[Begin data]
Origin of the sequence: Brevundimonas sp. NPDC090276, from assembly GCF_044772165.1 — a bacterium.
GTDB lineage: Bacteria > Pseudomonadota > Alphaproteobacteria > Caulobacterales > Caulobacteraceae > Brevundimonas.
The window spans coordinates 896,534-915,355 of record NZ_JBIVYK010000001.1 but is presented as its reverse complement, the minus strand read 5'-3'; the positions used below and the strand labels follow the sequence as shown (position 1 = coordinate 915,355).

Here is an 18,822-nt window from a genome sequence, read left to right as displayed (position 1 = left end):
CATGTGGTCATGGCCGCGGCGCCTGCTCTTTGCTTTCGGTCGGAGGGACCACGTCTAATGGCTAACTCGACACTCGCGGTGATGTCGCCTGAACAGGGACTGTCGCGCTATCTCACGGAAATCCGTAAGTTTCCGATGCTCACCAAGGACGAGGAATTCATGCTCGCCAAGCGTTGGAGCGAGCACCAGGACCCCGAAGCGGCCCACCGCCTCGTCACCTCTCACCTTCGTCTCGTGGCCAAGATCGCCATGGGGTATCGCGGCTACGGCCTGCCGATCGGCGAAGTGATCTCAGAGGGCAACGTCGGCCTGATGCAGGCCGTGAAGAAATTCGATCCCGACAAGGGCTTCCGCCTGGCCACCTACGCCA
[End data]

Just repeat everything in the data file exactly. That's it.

Origin of the sequence: Brevundimonas sp. NPDC090276, from assembly GCF_044772165.1 — a bacterium.
GTDB lineage: Bacteria > Pseudomonadota > Alphaproteobacteria > Caulobacterales > Caulobacteraceae > Brevundimonas.
The window spans coordinates 896,534-915,355 of record NZ_JBIVYK010000001.1 but is presented as its reverse complement, the minus strand read 5'-3'; the positions used below and the strand labels follow the sequence as shown (position 1 = coordinate 915,355).

Here is an 18,822-nt window from a genome sequence, read left to right as displayed (position 1 = left end):
CATGTGGTCATGGCCGCGGCGCCTGCTCTTTGCTTTCGGTCGGAGGGACCACGTCTAATGGCTAACTCGACACTCGCGGTGATGTCGCCTGAACAGGGACTGTCGCGCTATCTCACGGAAATCCGTAAGTTTCCGATGCTCACCAAGGACGAGGAATTCATGCTCGCCAAGCGTTGGAGCGAGCACCAGGACCCCGAAGCGGCCCACCGCCTCGTCACCTCTCACCTTCGTCTCGTGGCCAAGATCGCCATGGGGTATCGCGGCTACGGCCTGCCGATCGGCGAAGTGATCTCAGAGGGCAACGTCGGCCTGATGCAGGCCGTGAAGAAATTCGATCCCGACAAGGGCTTCCGCCTGGCCACCTACGCCA